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Riley pushes for more input on Seaholm District art project

Friday, August 13, 2010 by Kimberly Reeves

The city has plans to turn a plain concrete wall surrounding the base of the Seaholm District into a work of art, but Council Member Chris Riley wants there to be more discussion before an artist or artists are allowed to put paint on the “canvas.” He convinced his fellow Council members last week to wait until August 19 to finalize plans for the project.


The work would turn the wall around the 1930s-era Austin Energy substation into art that is both functional and practical. At this point, however, the only city boards that only have weighed in on the project are the Art in Public Places panel and the Arts Commission, which was on the verge of picking an artist.


Design of the project would have a budget of $144,000. The wall itself is expected to cost about $939,000, with $750,000 coming from Austin Energy, $89,200 coming from AIPP, and $100,000 from Trammell Crow.


At this point, however, the only city boards that only have weighed in on the project are the Art in Public Places panel and the Arts Commission, which was on the verge of picking an artist.


Council entered into a master developer agreement to revitalize the site of the city’s decommissioned Seaholm Power Plant back in 2008. The development team, which describes its vision of the property as “a future urban oasis” consists of principals Southwest Strategies Group, Centro Partners and La Corsha Hospitality Group.


The site will be a mix of hotel, office and condo space that utilizes the decommissioned power plant. It also will be home to the city’s new Central Library site and the Austin Energy substation. The wall around that substation will be built as infrastructure also serving as art. Riley pulled the item off the consent agenda at last week’s Council meeting to make sure it received proper commission input.


Riley is pushing for more review and, specifically, a review by the Downtown Commission, which includes members of the Parks Board and Design Commission. The substation site, Riley said, is surrounded by four points of interest: the new Central Library on the south; the Seaholm project to the west; a new public space to the north; and the East Shoal Creek greenway to the east.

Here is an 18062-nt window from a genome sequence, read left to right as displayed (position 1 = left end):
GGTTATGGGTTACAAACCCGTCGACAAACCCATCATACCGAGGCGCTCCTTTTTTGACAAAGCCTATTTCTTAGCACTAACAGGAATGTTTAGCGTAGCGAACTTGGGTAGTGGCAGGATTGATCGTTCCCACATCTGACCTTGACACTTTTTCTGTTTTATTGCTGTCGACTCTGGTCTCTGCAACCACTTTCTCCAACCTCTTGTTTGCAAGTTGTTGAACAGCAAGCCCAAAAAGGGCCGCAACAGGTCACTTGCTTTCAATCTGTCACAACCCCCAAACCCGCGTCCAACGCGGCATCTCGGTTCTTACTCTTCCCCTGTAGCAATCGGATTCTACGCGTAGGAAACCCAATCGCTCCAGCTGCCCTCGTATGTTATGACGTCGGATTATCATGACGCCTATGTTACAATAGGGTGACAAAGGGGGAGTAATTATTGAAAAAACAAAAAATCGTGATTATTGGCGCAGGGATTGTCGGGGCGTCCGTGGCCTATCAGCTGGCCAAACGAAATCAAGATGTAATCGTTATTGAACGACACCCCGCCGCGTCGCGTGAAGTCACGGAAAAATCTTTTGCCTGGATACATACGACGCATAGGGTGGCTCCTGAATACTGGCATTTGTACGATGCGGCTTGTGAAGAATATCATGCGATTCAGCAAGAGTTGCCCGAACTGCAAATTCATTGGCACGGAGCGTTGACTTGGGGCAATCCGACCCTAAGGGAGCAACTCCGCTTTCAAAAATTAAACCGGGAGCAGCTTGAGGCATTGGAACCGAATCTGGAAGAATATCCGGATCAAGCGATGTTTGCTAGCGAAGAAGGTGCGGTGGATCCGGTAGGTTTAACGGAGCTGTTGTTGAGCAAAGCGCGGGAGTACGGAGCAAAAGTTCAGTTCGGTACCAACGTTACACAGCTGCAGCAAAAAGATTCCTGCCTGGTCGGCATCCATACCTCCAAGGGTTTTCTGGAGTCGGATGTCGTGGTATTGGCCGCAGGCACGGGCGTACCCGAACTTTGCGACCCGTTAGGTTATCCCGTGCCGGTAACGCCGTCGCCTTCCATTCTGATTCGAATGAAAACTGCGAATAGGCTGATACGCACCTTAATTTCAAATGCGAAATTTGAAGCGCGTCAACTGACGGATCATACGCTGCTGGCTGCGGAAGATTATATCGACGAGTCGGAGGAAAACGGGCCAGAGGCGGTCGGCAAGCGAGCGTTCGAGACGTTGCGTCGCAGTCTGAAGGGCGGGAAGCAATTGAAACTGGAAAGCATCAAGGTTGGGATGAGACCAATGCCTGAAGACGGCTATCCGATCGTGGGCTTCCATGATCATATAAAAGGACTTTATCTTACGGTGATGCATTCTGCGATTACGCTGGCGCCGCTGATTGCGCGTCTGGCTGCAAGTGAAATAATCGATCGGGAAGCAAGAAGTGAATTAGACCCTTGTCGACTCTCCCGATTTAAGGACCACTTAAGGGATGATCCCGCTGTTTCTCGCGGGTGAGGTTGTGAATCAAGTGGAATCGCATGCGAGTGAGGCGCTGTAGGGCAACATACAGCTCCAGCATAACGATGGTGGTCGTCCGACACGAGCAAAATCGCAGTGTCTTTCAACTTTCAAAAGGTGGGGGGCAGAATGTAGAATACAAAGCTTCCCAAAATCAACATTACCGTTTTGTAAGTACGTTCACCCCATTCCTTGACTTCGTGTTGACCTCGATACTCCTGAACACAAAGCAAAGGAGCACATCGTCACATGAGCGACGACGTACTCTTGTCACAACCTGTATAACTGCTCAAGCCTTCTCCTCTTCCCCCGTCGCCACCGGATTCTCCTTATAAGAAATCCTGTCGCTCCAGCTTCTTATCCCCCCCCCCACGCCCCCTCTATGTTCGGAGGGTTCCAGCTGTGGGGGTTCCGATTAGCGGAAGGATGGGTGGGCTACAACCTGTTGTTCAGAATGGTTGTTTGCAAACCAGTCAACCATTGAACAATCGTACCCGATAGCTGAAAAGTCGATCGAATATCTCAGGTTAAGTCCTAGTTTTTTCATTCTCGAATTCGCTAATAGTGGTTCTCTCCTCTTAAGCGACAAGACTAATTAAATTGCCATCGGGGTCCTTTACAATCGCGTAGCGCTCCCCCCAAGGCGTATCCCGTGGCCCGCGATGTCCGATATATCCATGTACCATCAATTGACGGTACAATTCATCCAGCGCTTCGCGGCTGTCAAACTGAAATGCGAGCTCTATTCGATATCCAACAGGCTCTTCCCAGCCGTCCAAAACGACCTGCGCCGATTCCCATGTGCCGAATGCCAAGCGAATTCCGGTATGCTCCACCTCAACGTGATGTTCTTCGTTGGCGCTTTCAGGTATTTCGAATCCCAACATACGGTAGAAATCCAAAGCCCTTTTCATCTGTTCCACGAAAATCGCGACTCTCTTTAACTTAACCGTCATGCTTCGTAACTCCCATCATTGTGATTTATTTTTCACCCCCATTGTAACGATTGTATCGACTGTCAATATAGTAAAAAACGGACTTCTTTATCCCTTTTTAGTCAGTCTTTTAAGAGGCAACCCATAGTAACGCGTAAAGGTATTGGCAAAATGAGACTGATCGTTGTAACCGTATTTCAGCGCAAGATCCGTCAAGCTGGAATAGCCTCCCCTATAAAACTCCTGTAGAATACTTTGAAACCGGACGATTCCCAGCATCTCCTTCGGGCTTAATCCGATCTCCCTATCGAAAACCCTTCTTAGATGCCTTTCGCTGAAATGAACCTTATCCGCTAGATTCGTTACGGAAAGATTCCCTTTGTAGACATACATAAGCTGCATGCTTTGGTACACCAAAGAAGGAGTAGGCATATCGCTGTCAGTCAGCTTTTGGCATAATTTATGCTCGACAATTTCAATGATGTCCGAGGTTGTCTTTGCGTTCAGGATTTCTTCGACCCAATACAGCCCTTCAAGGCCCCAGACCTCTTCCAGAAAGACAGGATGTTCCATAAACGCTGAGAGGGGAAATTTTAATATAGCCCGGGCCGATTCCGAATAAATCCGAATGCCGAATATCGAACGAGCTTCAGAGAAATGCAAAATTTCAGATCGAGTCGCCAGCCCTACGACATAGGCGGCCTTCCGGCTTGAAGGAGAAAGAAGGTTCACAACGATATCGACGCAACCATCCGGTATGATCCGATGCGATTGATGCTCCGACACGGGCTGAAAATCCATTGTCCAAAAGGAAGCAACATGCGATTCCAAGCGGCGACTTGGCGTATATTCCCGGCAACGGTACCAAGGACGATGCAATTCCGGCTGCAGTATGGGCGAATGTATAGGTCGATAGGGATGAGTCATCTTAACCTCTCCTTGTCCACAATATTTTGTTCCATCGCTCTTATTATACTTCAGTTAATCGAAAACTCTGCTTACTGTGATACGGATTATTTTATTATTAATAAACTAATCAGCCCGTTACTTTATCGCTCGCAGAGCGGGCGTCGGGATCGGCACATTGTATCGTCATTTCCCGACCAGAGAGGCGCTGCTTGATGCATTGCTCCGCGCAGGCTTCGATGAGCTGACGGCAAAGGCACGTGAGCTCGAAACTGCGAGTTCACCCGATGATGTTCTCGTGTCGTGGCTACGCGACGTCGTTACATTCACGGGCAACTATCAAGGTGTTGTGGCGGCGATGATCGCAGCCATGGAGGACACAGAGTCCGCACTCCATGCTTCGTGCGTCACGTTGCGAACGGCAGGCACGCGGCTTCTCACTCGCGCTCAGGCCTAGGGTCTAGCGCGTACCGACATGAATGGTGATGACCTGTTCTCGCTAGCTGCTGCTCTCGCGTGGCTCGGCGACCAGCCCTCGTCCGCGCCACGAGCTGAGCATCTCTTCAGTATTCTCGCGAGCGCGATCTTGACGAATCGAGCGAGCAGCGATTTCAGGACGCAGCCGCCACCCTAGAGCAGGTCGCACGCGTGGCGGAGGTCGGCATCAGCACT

“This is a very significant project,” said Riley. “This is an emerging district that hasn’t established much of an identity to date. The character of this district and its identity within the entire community, how it develops, is taking shape.”


Megan Crigger, who coordinates the Art in Public Places program, described the wall surrounding the energy substation as “art as infrastructure.” Goals for the art project, with its total budget of $144,000, would be a functional wall that would enhance the district, be easily maintained and meet the safety and security specifications required by Austin Energy.


In her presentation, Crigger also outlined the process for the Request for Qualifications for the selection of an artist substation art project. An 11-member selection panel reviewed the work of two-dozen artists. After looking at the work and discussing concepts, the panel picked California artist Jim Isermann, whose work in aluminum has been featured in artwork and public art projects. Thursday’s action was to have been to execute a design agreement with Isermann.


Riley, who served on both the Planning and Downtown commissions, had particular concerns about how this new art would fit into the larger Seaholm District. He had to rephrase his particular question a couple of times: Would the Downtown Commission be reviewing the art project? And while Crigger insisted all the stakeholders surrounding the project had participated in the selection process, Riley had heard some wanted more input.


“Stakeholders would like additional input,” Riley said. “It’s been expressed to me that some feel like they have not had adequate input at this point.”


Assistant City Manager Sue Edwards, whose department oversees the AIPP, said the project could make its way through selected boards and commissions as a courtesy. By ordinance, however, only the AIPP and Arts Commission get a vote on the project. With no design on paper yet, there simply wasn’t anything to present to the Downtown Commission.


Riley saw a stronger role for the Downtown Commission in the process. The Parks Board member might want input on how the project interacted with the Shoal Creek trail. The Design Commission member might have some thoughts about the wall’s context within the project. Riley proposed a delay of the approval of the design contract until the commission reviewed the plans.


Riley did get some pushback from Council Member Laura Morrison, who was satisfied the review of potential artists had been thorough and had included stakeholder input. Morrison wanted to make sure that a review by the Downtown Commission did not mean a review of the two-dozen artist candidates again, a process that had clearly been completed.


The role of the Downtown Commission would be within its expertise, Riley said. He proposed a two-week delay, which did win unanimous support of Council because it would not mean a significant delay of the project. The item will return next Thursday. The Downtown Commission is scheduled to take up the item Wednesday night.

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